63. May 14, 1834 — “I am this day fourscore years old; have just returned from Chatham, (30 miles off), where I preached three times, at the opening of a new meeting-house, and this day at Cheshire, to 600 people by estimation.  I have now several little preaching tours appointed; but my Maker only knows whether life and strength will be given me to fill them.  It is now sixty years since I began to preach.  But ah!  How little I have done!  And how imperfect that little!”
  64. August 17, 1834 — “This day I baptized five, which are the first that I have baptized since I was eighty years old.  My baptismal list is now fifteen hundred and twenty-four.”
  65. January 28, 1835 — “I have been preaching sixty years to convince men that human powers were too degenerate to effect a change of heart by self-exertion; and all the revivals of religion that I have seen have substantially accorded with that sentiment.  But now a host of preachers and people have risen up, who ground salvation on the foundation that I have sought to demolish.  The world is gone after them, and their converts increase abundantly.  How much error there has been in the doctrine and measures that I have advocated, I cannot say; no doubt some, for I claim not infallible inspiration.  But I have not yet been convinced of any mistake so radical as to justify a renunciation of what I have believed, and adopt the new measures.  I am waiting to see what the event will be; praying for light; open to conviction; willing to retract, and ready to confess when convicted.”
  66. July 4, 1835 — “It is now fifty-nine years since the independence of the United States was declared.  In this length of time the inhabitants have increased from three to fourteen millions.  The changes that have taken place are innumerable.  Sixty -five years ago I was old enough to observe the face of things, and see what was going on:  had I been in a dead sleep the sixty-five years, and were now to awake, such a change has taken place in the face of the earth, in architecture, in all the arts, in costume and regimen, and in the forms of religion, that I should doubt whether I had awakened in the same world.  The love of money, sexual correspondence, diseases and death, however, remain stationary.”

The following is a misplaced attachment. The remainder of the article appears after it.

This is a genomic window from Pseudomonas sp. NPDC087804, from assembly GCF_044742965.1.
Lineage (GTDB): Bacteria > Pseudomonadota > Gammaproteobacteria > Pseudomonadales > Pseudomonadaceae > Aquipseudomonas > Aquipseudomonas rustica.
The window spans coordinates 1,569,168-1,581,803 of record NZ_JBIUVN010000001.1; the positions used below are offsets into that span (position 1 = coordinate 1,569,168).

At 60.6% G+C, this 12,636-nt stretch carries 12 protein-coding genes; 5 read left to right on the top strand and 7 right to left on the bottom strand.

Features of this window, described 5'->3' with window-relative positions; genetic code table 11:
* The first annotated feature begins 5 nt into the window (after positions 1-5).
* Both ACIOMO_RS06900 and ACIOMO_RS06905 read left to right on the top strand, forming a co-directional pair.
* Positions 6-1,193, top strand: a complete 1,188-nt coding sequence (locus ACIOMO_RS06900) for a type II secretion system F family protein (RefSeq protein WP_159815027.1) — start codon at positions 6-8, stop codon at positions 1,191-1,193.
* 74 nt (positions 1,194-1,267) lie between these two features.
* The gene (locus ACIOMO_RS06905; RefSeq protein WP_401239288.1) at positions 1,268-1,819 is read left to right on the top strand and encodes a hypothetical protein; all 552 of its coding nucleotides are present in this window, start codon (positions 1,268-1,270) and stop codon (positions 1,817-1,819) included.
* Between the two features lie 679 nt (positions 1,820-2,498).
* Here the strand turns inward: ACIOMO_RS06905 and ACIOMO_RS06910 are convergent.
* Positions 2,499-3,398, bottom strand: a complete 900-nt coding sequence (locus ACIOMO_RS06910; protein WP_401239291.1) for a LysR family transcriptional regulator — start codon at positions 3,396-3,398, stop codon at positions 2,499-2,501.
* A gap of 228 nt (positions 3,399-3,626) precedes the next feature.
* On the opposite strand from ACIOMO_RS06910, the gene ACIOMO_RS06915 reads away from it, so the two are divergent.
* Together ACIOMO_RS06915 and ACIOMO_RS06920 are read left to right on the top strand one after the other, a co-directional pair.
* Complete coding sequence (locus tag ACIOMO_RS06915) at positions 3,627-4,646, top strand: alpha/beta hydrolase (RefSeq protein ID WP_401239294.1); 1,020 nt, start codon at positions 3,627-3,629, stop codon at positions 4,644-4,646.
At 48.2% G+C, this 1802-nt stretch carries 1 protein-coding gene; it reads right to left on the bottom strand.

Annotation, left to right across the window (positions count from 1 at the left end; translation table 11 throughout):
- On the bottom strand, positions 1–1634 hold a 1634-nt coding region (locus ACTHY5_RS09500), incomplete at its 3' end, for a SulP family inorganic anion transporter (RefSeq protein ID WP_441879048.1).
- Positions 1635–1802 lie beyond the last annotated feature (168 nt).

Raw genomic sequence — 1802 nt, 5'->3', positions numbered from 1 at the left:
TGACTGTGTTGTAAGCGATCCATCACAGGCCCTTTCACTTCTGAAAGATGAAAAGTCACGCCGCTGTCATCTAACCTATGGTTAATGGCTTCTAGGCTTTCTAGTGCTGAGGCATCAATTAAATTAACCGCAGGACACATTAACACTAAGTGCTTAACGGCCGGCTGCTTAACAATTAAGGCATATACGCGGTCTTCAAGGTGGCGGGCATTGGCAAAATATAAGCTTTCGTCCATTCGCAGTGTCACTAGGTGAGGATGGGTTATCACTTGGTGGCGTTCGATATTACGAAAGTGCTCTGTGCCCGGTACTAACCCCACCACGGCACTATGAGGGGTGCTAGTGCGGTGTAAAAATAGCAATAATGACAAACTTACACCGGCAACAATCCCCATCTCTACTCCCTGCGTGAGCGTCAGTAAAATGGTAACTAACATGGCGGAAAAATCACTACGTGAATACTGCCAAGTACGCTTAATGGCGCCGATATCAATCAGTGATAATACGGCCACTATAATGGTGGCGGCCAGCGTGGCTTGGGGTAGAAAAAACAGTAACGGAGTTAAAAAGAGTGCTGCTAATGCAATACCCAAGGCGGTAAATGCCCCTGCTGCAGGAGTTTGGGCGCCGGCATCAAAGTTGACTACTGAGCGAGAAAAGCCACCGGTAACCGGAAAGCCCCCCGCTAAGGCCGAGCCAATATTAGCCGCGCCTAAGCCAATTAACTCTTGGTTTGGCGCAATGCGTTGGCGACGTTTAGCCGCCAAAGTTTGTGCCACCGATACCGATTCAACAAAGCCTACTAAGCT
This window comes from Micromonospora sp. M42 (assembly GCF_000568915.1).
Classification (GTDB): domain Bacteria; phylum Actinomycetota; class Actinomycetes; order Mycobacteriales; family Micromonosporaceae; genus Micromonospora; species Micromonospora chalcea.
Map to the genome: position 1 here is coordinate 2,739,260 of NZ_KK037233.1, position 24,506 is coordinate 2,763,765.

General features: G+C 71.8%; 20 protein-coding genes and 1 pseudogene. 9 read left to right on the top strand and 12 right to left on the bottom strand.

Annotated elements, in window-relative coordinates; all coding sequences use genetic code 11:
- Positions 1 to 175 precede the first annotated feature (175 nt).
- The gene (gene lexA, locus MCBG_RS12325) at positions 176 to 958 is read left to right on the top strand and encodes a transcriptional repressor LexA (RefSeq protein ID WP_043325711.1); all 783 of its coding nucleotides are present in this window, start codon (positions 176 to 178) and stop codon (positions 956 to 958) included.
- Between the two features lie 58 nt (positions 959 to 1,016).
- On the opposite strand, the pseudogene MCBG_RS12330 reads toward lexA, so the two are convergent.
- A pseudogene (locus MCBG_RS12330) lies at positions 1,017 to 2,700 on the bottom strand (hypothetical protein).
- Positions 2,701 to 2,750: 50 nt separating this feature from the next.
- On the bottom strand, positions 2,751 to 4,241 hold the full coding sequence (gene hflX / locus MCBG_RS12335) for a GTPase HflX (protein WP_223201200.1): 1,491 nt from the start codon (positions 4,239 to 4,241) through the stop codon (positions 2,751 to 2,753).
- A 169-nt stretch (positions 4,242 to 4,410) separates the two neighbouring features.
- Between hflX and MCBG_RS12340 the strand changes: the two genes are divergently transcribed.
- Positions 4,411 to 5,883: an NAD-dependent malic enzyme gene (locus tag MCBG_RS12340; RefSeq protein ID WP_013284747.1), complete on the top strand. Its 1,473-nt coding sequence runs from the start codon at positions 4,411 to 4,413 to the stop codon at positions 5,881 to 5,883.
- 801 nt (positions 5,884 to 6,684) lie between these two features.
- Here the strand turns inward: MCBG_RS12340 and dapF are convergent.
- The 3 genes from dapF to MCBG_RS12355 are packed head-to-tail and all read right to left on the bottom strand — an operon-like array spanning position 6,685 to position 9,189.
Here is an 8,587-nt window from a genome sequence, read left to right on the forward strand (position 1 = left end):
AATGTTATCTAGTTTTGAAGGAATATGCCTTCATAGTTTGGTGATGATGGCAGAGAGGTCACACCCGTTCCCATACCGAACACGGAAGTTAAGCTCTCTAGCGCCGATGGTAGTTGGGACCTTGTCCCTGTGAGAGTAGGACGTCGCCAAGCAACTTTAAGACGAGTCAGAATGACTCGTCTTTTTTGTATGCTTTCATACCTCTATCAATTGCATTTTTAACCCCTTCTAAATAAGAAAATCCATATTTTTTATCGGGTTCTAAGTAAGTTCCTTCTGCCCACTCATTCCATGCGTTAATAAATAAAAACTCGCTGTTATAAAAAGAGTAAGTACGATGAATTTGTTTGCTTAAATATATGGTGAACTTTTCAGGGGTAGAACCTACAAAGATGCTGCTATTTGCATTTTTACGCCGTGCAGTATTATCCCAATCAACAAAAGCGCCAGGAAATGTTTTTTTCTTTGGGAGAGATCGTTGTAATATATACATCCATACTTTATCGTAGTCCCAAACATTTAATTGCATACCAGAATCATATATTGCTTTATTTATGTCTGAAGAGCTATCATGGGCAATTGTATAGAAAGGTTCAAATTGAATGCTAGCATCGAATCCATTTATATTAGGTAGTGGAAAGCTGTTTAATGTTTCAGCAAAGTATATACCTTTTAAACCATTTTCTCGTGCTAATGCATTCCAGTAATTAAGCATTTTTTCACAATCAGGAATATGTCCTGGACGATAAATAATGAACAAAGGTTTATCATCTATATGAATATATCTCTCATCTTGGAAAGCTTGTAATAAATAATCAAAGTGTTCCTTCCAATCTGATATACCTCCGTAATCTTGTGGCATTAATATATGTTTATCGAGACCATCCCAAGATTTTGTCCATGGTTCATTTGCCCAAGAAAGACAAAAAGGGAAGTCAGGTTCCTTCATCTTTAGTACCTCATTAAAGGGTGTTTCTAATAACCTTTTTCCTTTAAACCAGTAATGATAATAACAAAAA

67. October 5th, 1837 —  Sally Leland goes home to be with the Lord.  The following is written by Miss L.F. Greene concerning Mrs. Leland, “Mrs. Leland, who had been emphatically a ” helpmate” for him through many years, attended, alone, to the management of his domestic affairs, and gave considerable attention to the cultivation of a small garden.  Here they exercised that cordial hospitality for which they were always remarkable, in the entertainment of the many friends who visited them from time to time, setting examples of piety and of the Christian virtues which will not soon be forgotten by those whose good fortune it was to be their neighbors.”
  68. January 8, 1841 —  North Adams, Massachusetts, Elder John Leland preached, for the last time, to the people of that village.
  69. January 14, 1841 —  Elder John Leland goes home to be with the Lord.  The following is written by Miss L.F. Greene in her book, ‘The Writings of the late Elder John Leland.’  “Thus died John Leland — a man eminent above many for piety and usefulness, whose name is connected with all that is pure in patriotism, lovely in the social and domestic virtues, philanthropic in feeling and action, arduous, disinterested, and self-denying in the labors of the ministerial calling; one whose place in society, in the church, and in the ranks in the hearts of those who knew him — never.  He died, as he had lived, a witness for the truth, testifying, with his last breath, the value of that religion, and that only, which has its seat in the heart.  His life had been unostentatious; his aspirations after worldly honors, ever low and feeble; his humility and sense of dependence on God, deep-felt and abiding — and thus he died.  “Being with him in his last illness,” (Mr. Alden remarks in his funeral sermon), ” more or less every day, I think I may say, I never saw a Christian feel more deeply his own unworthiness.  ‘Bury me,’ said he, ‘in an humble manner.’  I want no encomiums; I deserve none.  I feel myself a poor, miserable sinner, and Christ is my only hope.’  Being asked, very near his end, what were his views of the future, he exclaimed, with both hands extended upward, and a smile I can never forget, ‘My prospects of heaven are clear.’  He seemed already to feel the everlasting rest laying its sweet influences over his soul, and bearing it up, taking away the sting of death.”